The team went on to win the silver medal, losing to Brazil in the finals 3–1. Lang allowed her contract to run out later that year, citing that she wanted to coach a club so as to spend more time with her family. She became the head coach of the China women’s national volleyball team for the second time in 2013 and won the World Cup in Japan in 2015. In 2014, she was the only female head coach among the 24 teams in the FIVB World Championship.

On August 21, 2016, Lang Ping guided the Chinese national team to the gold medal at 2016 Rio Olympics. With this victory, Lang Ping became the first person in volleyball history, male or female, to win a gold medal at the Olympic Games as a player with the Chinese national team in Los Angeles 1984 and as the Chinese national team head coach in Rio 2016.

Margo Jennings Win’s Double Gold (Athens 2004)

Margo Jennings is a middle distance coach based in the US and is most notable for coaching Maria Mutola and Kelly Holmes. She is regarded as one of the greatest middle distance coaches in the World.

At the 2004 Games in Athens, Margo had two athletes in the form of their life, both with goals of creating Olympic history. Maria Mutola was aiming to defend her 800m title she won at the Sydney 2000 Games, and Kelly Holmes was attempting the 800m / 1500m double – a feat no female athlete had achieved and no British athlete male or female.

With both Maria and Kelly reaching the 800m final…Margo stood back from her coaching duties and allowed both her athletes to do what they do best.

In the 800m final, the first lap was lead by American Jearl Miles Clark, with both Kelly and Maria last in the pack. As the race ramped up and with only 100m to go down the finishing straight, Maria was in the lead until Kelly Holmes chipped away meter by meter, crossing the line in first, taking the Gold medal, with a tired and shocked Maria finishing back in fourth position.

Kelly had only decided to enter the 800 metres at the last moment, and went on to also win gold in her preferred event, the 1500 m. This feat made her one of the UK’s most successful ever athletes ; the Olympic 800–1500 metres double was never accomplished by any of their great 1980s middle distance trio, Sebastian CoeSteve Ovett or Steve Cram.

Mel Marshal and her Record Breaking Swimmer (Rio 2016)

Mel Marshall is the Coach behind one of the World’s Greatest ever Swimmers – Adam Peaty.

Adam is the 2016 Olympic Champion, an eight-time World Champion, a sixteen-time European Champion and a three-time Commonwealth Champion. He has broken world records 13 times and currently holds three world records in the 100 metre breaststroke (long course and short course) and the 50 metre breaststroke, becoming the first man to swim under 26 seconds for the 50 metre breaststroke and the first to swim the 100 metre breaststroke under both 58 and 57 seconds.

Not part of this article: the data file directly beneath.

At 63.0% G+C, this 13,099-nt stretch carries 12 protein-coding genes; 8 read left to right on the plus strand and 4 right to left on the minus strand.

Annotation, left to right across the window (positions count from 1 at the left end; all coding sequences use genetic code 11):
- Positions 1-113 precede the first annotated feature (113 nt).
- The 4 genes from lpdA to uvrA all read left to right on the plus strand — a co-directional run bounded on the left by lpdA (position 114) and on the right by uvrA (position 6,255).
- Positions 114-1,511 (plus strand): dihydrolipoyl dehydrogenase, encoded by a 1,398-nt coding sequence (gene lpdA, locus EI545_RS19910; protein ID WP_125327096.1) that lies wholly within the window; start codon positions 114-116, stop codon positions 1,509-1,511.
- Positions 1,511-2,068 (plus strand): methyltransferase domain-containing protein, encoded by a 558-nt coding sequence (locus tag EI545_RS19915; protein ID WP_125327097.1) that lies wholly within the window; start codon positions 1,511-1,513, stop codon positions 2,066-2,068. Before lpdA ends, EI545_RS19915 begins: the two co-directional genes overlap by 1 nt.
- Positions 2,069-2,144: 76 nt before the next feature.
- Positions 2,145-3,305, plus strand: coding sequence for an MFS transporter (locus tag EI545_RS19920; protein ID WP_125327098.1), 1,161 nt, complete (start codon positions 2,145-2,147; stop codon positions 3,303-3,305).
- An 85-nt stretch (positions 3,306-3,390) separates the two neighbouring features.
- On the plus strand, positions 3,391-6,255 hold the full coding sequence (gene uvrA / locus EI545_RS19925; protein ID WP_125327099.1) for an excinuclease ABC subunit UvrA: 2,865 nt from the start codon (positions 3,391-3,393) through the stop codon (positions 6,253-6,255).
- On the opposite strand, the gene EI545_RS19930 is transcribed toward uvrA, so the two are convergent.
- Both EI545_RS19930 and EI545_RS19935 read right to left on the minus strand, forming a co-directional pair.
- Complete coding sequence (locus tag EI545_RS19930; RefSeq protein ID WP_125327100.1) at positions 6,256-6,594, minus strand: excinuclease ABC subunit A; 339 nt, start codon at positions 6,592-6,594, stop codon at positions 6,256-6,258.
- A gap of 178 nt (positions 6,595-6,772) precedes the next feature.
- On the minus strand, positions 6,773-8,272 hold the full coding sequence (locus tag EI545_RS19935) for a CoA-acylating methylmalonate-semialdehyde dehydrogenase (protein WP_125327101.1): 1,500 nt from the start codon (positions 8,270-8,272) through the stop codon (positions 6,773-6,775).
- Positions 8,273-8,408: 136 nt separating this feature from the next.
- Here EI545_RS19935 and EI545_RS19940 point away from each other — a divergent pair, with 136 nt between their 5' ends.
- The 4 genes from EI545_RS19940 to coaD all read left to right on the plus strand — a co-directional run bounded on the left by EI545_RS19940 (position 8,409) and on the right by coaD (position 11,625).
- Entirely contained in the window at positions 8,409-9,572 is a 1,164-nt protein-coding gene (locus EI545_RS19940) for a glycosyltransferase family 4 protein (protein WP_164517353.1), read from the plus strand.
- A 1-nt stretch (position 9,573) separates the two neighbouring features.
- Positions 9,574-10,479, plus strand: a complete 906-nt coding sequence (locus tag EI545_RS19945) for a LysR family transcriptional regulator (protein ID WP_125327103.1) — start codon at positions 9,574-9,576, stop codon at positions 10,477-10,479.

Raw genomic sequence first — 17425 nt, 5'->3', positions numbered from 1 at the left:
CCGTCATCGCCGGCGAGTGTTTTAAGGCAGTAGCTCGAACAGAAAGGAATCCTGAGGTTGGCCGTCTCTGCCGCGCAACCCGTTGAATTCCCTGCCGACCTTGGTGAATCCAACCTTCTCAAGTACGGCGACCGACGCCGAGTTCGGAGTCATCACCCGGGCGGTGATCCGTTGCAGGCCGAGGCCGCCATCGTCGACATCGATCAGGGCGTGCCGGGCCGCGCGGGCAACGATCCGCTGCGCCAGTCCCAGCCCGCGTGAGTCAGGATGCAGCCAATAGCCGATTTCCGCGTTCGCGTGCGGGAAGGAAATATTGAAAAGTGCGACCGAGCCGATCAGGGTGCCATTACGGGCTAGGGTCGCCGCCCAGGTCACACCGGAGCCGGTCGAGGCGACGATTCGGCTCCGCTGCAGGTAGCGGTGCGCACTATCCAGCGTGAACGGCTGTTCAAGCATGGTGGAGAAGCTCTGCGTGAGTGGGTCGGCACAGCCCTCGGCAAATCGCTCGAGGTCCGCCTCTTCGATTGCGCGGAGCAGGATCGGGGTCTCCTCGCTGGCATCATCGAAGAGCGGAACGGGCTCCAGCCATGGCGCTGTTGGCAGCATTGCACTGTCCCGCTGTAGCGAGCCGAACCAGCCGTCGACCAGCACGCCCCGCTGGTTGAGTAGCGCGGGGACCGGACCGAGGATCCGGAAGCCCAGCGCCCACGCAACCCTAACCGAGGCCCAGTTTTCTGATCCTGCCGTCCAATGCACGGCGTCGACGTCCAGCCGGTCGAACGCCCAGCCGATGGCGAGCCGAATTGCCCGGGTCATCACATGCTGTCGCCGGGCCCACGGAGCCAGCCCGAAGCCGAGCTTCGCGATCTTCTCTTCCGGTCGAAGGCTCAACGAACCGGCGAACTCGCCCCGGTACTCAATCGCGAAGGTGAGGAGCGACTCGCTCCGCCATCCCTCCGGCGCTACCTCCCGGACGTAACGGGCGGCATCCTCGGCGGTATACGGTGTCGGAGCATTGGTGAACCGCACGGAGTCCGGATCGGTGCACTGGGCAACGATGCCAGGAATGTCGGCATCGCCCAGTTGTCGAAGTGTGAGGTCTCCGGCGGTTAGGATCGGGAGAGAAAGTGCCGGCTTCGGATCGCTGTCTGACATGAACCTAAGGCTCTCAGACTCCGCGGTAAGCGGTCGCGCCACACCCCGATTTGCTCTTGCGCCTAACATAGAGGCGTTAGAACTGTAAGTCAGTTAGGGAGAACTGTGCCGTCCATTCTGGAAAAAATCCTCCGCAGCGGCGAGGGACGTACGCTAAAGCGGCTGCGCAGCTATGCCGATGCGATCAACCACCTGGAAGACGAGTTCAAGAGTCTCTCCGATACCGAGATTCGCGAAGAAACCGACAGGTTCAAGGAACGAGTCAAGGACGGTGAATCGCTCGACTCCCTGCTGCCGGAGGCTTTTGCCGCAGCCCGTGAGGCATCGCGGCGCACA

Peaty only competed in the 100 metre breaststroke in the individual events as 50 metre breaststroke was not an Olympic swimming event at the 2016 Summer Olympics in Rio de Janeiro. In the heats, Peaty broke his own world record with a time of 57.55 seconds. He then won his semi-final and went on to win the final, breaking his own world record that he had set in the heats and winning Team GB‘s first gold medal of the 2016 Olympics on 7 August 2016, winning with a time of 57.13 seconds. He won a further silver medal in the 4 × 100 metre medley relay with Walker-Hebborn, Guy and Scott.

Adam has been coached by Marshall since 2009 when he walked through the doors of the City of Derby club and the pair have never looked back.

Mel herself also has impressive athletic credentials; she is England’s most decorated female athlete ever at a Commonwealth Games, winning 6 medals in a single games. Mel is also a double Olympian and 5 time Olympic finalist, and has over 20 international medals to her name including World, European and Commonwealth.

Her first international appearance was at just 13 years of age in the European Youth Olympic festival where she won 4 gold medals. She continued as an international for a further 15 years retiring at the age of 26. 

Since retiring from swimming Mel has put her efforts into charity work, motivational functions and coaching, and her ethos is to empower others and educate them on how to adopt the character traits necessary for success.

If you know of any other women who have achieved extraordinary things at the Olympic Games, let us know in the comments below!